|Publication number||US20050193381 A1|
|Application number||US 10/789,147|
|Publication date||Sep 1, 2005|
|Filing date||Feb 27, 2004|
|Priority date||Feb 27, 2004|
|Also published as||US7484212|
|Publication number||10789147, 789147, US 2005/0193381 A1, US 2005/193381 A1, US 20050193381 A1, US 20050193381A1, US 2005193381 A1, US 2005193381A1, US-A1-20050193381, US-A1-2005193381, US2005/0193381A1, US2005/193381A1, US20050193381 A1, US20050193381A1, US2005193381 A1, US2005193381A1|
|Inventors||Joseph Hellerstein, Alexander Keller, Vijaya Krishnan, Joel Wolf, Kun-Lung Wu|
|Original Assignee||Ibm Corporation|
|Export Citation||BiBTeX, EndNote, RefMan|
|Patent Citations (7), Referenced by (11), Classifications (7), Legal Events (4)|
|External Links: USPTO, USPTO Assignment, Espacenet|
The present invention relates generally to operating distributed computing systems, and more particularly, to techniques for constructing and analyzing Change Plans.
Change Management is central to ensuring the availability, reliability, and quality of information technology (IT) services. Change Management is the process by which Information Technology (IT) systems are modified to accommodate considerations such as software fixes, hardware upgrades and performance enhancements. Examples include changing the schema of a database table in a running application and installing a new release of a web application server in a multi-tiered eCommerce system. The importance of change management is underscored by recent studies showing that operator errors account for a large fraction of failures of Internet services.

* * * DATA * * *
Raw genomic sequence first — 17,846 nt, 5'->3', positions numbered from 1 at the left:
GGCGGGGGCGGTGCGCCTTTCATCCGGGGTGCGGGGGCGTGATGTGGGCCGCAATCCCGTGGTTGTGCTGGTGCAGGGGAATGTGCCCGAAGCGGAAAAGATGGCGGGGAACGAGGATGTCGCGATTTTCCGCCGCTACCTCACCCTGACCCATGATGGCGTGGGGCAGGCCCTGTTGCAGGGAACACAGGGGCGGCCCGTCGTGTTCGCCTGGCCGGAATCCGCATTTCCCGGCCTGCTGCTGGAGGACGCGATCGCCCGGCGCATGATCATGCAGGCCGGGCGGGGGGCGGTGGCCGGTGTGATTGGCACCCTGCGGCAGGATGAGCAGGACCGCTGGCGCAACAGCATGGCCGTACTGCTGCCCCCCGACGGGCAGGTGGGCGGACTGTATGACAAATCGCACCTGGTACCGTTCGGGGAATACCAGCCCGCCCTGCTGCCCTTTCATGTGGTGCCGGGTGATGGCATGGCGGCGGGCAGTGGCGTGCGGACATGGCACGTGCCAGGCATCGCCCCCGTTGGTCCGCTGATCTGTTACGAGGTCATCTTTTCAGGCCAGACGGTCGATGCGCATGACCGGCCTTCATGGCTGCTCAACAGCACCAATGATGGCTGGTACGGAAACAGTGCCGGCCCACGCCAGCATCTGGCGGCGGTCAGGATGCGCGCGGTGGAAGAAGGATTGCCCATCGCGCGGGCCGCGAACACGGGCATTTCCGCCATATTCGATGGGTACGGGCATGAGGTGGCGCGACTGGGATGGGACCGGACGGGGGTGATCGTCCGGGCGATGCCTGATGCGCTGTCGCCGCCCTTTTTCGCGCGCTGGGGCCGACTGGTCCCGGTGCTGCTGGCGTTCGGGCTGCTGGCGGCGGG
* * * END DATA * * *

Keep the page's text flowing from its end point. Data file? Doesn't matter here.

Central to Change Management is the Change Plan, the step-by-step procedure whereby a proposed change is implemented (e.g., Chou et al., Software—Practice and Experience v 30 n 3 2000, pp. 175-197) by modifying the various artifacts of the system. Examples of artifacts include programs, database tables, and initialization files. This is illustrated by two services, Order Display and Buy Confirmation, that use the credit card transitions database table, CC_XACTS. When there is a Change Request to modify the schema of the database table (e.g., to accommodate new accounting procedures), the Change Request describes the end result of the change, such as having successfully modified the table schema. The Change Plan specifies times at which various tasks execute to transition from the current state of the system to its desired state. In this example, modifying the database schema requires installing a new version of the servlets Ordrdisp and Buyconf that implement these services.
The discussion will now focus on two parts of Change Management. The first is construction of the Change Plan. The Change Plan is critical to effective change management since it determines the state of artifacts and hence the impact on service delivery. As such, it is often desirable to provide impact analysis, whereby the effect of the Change Plan on services is determined. In particular, impact analysis indicates which artifacts and services are affected by a change.